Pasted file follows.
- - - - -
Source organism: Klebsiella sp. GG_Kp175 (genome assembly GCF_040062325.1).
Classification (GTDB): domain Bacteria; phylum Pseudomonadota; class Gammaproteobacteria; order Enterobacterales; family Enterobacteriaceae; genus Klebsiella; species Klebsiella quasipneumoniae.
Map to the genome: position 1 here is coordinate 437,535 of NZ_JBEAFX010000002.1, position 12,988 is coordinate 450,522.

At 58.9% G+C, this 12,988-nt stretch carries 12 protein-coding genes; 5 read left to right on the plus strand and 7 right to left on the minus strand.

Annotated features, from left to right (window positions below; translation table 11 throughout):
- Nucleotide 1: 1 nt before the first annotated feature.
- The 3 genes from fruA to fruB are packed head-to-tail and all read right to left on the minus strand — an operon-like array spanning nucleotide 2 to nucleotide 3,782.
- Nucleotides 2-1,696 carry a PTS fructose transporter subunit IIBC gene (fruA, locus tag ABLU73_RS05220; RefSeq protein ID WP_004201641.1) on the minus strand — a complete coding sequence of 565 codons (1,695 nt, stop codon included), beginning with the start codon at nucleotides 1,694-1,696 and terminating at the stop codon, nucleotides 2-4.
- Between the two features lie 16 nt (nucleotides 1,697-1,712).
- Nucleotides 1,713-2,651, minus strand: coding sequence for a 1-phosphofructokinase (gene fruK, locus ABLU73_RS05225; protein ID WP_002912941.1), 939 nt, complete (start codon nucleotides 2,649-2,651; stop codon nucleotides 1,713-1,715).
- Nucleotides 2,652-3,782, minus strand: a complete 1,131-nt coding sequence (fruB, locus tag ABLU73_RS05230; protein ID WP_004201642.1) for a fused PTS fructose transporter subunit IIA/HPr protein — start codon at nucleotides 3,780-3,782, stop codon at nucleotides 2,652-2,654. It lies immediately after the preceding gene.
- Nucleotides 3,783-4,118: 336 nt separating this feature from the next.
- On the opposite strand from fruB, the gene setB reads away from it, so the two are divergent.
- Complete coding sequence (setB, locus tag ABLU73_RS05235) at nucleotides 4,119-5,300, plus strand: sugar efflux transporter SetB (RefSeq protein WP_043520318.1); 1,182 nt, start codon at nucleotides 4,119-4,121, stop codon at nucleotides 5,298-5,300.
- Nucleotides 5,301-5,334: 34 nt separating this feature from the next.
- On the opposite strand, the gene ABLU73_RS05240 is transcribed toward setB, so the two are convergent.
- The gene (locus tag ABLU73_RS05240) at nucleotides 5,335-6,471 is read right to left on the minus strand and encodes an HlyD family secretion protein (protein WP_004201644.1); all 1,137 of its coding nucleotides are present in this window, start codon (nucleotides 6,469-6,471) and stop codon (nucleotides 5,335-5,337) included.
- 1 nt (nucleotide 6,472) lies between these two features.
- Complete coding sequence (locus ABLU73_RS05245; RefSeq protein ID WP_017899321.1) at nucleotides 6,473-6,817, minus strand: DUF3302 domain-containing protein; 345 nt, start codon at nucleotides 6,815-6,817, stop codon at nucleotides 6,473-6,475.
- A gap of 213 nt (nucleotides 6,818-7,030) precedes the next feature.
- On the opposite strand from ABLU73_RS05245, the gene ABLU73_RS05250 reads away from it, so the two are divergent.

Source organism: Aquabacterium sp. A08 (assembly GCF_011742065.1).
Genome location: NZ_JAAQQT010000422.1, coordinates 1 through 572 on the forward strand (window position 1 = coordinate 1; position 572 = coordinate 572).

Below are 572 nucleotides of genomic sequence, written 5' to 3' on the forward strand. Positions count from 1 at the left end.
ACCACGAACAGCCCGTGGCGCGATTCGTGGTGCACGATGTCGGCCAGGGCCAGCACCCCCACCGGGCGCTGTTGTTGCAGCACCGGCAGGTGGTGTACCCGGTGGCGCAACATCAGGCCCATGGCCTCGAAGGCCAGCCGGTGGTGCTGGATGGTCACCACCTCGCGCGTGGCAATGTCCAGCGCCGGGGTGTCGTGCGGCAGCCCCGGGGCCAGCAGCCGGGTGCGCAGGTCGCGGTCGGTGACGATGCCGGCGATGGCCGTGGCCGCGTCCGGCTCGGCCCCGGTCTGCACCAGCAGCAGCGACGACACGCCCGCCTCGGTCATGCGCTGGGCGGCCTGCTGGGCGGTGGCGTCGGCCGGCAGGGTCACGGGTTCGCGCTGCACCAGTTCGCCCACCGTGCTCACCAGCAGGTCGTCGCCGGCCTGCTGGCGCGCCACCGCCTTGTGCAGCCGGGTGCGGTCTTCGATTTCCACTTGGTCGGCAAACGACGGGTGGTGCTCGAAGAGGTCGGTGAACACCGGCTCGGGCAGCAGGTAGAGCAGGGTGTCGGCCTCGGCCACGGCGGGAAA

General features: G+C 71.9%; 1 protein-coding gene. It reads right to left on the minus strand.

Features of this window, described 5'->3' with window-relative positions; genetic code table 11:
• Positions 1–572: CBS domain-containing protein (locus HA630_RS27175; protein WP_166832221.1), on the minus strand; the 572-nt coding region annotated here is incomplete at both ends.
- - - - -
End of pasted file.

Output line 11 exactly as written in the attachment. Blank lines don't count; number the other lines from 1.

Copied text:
- Nucleotides 2,652-3,782, minus strand: a complete 1,131-nt coding sequence (fruB, locus tag ABLU73_RS05230; protein ID WP_004201642.1) for a fused PTS fructose transporter subunit IIA/HPr protein — start codon at nucleotides 3,780-3,782, stop codon at nucleotides 2,652-2,654. It lies immediately after the preceding gene.